The scariest sound in the savannah

And why it's not the roar of a lion or the cry of an elephant...
06 October 2023

Interview with 

Liana Zanette, University of Western Ontario




But first, to South Africa now, and a new study into the ecology of fear. The most terror-inducing sound in the whole of the African plains has been identified by researchers working in Kruger National Park. Will Tingle has the story...

Will - Take it from me: the soundscape of the South African Savannah contains many noises that might put the chills into you. From the strange roar of a lion to the unearthly hoot of an owl. And of course there are other noises to be wary of, but none of those inspired the most fear into animals. There is one more noise that causes mammal species to flee like no other. And if you haven't already guessed, it's this.

Speaker - My dad was a teacher, so I grew up in a home where everything I knew was sports. I played tennis, I played cricket, I played rugby. I loved my sports, especially cricket and rugby.

Will - Regular human conversation. Now I'm terrible at small talk, but not enough to flee for my life. But this is the case for nearly all of the mammals that use waterholes in the Greater Kruger area of South Africa. I spoke to lead author Liana Zanette from Western University Canada about what kind of fear normal human chatter can instil.

Liana - It was remarkable. Across the mammal community, 95% of the wildlife responded two times more fearfully to the humans, and they left the waterhole 40% faster than they did when they heard even lions.

Will - The implications of this are huge for several reasons. Not only has human speech been identified across a number of individual species, it has been singled out as one you can't afford to be anywhere near. And the question as to whether this fear is innate or learned is very difficult to answer. Naturally, awareness of predatory noise spreads quickly through a community, but there are also studies that say certain prey species fear the sound of predators that have been extinct in that area for sometimes many, many generations. All we can say is that fear of humans is a worldwide, deeply ingrained phenomenon. But the African bush is full of noises, birds, insects and what have you. So how do mammals in Kruger know what they're hearing is definitely human?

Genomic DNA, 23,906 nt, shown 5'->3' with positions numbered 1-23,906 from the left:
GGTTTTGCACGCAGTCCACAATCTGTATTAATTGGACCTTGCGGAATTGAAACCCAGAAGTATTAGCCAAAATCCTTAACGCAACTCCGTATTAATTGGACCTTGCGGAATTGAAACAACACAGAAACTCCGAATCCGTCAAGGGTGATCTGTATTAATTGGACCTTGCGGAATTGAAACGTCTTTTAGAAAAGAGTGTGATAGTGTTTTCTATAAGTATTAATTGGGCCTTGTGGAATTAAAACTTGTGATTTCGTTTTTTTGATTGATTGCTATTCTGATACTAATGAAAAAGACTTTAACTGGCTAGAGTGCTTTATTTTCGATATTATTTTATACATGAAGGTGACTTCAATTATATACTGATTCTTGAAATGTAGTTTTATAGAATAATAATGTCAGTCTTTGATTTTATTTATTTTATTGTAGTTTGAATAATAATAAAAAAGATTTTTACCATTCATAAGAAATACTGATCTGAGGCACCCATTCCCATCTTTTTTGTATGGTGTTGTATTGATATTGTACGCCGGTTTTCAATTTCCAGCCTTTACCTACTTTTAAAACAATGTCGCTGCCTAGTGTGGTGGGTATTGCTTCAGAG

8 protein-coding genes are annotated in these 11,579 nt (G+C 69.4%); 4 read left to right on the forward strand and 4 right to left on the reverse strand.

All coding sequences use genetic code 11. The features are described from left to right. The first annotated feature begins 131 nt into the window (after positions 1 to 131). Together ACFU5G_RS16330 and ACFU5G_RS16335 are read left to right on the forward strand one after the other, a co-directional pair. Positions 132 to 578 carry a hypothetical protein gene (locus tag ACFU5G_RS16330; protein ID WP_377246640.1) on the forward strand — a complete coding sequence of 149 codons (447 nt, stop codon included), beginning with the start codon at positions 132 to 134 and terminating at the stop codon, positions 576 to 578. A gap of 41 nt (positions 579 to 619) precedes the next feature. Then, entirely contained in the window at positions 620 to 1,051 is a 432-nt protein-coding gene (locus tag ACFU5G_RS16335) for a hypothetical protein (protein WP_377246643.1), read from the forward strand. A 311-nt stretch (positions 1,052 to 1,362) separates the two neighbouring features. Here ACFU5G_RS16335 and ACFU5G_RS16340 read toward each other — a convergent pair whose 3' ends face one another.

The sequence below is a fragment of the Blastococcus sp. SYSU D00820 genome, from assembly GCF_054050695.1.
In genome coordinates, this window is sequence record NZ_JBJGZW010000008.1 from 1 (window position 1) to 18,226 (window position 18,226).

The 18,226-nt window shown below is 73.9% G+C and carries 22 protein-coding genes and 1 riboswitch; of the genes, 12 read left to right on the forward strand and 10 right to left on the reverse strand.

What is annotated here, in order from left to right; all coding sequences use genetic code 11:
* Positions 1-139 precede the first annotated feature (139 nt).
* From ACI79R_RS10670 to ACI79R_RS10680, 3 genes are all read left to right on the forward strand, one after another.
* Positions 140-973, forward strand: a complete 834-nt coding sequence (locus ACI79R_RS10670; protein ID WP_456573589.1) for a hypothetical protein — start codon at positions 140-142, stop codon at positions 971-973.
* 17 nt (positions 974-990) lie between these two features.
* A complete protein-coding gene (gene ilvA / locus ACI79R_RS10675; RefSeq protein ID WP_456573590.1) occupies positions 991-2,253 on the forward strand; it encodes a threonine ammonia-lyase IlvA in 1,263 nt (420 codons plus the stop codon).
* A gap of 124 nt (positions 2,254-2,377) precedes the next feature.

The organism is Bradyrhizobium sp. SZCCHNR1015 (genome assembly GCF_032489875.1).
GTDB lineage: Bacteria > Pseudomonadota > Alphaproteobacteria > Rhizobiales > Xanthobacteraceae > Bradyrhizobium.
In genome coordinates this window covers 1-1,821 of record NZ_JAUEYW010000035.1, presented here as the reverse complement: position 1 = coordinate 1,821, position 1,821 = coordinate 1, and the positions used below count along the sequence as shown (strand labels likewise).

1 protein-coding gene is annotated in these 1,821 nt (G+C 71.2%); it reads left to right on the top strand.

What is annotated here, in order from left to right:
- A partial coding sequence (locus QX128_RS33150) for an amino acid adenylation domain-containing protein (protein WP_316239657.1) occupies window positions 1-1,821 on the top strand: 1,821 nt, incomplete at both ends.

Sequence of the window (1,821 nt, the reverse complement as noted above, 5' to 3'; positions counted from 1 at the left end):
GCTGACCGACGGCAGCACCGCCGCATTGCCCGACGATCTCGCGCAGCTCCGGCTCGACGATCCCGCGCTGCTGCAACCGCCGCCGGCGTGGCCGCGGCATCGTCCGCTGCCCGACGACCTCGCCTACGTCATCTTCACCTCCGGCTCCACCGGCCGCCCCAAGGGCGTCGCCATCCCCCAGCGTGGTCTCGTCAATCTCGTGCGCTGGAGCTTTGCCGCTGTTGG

Liana - Because we talk a lot!The nice thing about using lions versus humans is that we're really quite similar in a lot of ways. Humans and lions have been competitors for prey for millennia, but also lions are large and they're group hunters. Humans are the second largest predator out there and we also are group hunters, but also lions talk a lot. And so it's not going to be anything unique. Prey are going to have experienced humans as predators forever. It's part of their evolutionary history. What's unique is our ecology as predators. We do lethally kill a lot of different species and what the wildlife out there is telling us is that they recognise this and they're not stupid. So if you have a dangerous predator that is 10 metres away from you, you do not hang out in the neighbourhood. You run and that's exactly what they do. They run or they leave the waterhole.

Will - They're still very well. So being fearful and therefore wary of a predator is surely a good thing, right?

Liana - Just the fear of predators can have effects on population numbers because scared prey eat less, so they're going to produce fewer offspring. We've shown in experiments that thinking that there are predators around does lead to 53% fewer kids that parents are able to produce. If fear of humans to this extent really does pervade the planet, then it really does at a new dimension to our worldwide impacts that we're having on the environment. Our mere presence on the landscape could be having enormous effects as well.

Will - The idea that just the presence of humans alone is driving down successful breeding rates in animals is definitely cause for concern and something to be considered for future conservation schemes. But there may actually be a way for conservationists to use this to their advantage.

Liana - The good news story, though, about all of this is that it's kind of the flip side. What we're interested in looking at then is whether or not we might be able to use fear of humans as a conservation tool to protect species. So for example, rhinos? In some of our work in South Africa, we show that those rhinos do not like it when they think that people are around. They flee and they leave the waterhole. And rhinos are really heavily poached in South Africa and it's possible that what we might be able to do is go to areas where there's heavy poaching, illegal hunting of rhinos and play something that rhinos do not like, which is humans talking, to keep rhinos out of those areas where they are heavily poached. There has been some research that shows that rhinos, on a long time scale, will stay away from areas where speakers have been set up and people are speaking. Thinking about the flip side is always a good thing.


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